Fredericksburg Founders Day, Lebkuchen and the 1916 Fredericksburg Home Kitchen Cook Book

By Mark Wieser,

We are celebrating Founders Day in Fredericksburg this week, and not just any Founders Day – it’s the start of our 175th Anniversary Year and that’s nothing to sneeze at! As I so often refer to the Fredericksburg Home Kitchen Cookbook, I thought it would be fun to give you some history on its origin and to share an old time cookie recipe from the old country.

The first edition of the Fredericksburg Home Kitchen Cook Book contains many interesting recipes that I would have thought to have been unusual in 1916—an Oyster Cocktail, for example. Oyster Soup was not so surprising as canned oysters were readily available but finding so many recipes for fresh oysters for a town so far from the sea seemed a little odd. Perhaps the ladies simply wanted their collection of recipes to appear more sophisticated. A Mutton Stew might have been more at home here. Finding Mexican rice dishes perhaps was a clue that culinary tastes were changing but finding five recipes for doughnuts revealed more about their popularity as do the three recipes for Hermit cookies which were apparently quite popular and remarkably, contain all the ingredients found in Lebkuchen – a traditional German cookie recipe.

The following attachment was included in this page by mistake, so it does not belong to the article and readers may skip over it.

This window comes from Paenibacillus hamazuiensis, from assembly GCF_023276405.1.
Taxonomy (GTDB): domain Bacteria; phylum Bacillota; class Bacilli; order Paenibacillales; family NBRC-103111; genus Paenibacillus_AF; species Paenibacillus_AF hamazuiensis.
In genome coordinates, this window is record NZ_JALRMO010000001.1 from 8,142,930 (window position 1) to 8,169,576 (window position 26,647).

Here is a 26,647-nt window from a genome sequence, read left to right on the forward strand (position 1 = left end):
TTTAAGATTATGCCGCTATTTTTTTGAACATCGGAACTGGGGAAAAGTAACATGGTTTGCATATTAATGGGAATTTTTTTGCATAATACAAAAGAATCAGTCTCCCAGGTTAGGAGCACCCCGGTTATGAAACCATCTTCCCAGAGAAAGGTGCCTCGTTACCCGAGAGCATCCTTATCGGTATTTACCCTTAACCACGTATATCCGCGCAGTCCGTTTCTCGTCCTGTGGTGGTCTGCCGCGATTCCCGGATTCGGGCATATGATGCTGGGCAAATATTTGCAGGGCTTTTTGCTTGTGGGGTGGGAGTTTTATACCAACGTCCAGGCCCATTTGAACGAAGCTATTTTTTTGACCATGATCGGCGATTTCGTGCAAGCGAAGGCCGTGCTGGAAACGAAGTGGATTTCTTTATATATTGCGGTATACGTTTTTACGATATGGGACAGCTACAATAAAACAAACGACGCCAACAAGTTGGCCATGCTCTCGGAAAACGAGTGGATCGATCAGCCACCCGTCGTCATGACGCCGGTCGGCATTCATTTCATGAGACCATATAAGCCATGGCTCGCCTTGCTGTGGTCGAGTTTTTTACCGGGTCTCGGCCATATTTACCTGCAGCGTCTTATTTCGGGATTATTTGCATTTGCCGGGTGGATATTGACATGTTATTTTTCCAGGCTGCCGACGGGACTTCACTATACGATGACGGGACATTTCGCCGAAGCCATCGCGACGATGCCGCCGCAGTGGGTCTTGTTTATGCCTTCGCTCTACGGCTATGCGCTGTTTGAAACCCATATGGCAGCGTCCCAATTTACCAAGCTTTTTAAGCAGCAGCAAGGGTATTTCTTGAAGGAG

I always had assumed that the Fredericksburg Home Kitchen Cook Book was published by our local Parent Teachers Association, but that apparently was not entirely the case. The Texas Congress of Parents and Teachers (PTA) was first organized as the Texas Congress of Mothers and Parent-Teachers Association in Dallas in 1909 and whose goal was to carry out “extension work,” which included, among other things, “to raise the standards of home life.” One could assume that creating new dishes to feed a family might have fit in that mission. I just could not determine whether the Ladies Auxiliary of Fredericksburg, Texas, was part of the local PTA, but my Sixth Edition (1948) clearly noted that it was. I have never seen the 2nd through 5th editions to determine when the change was made.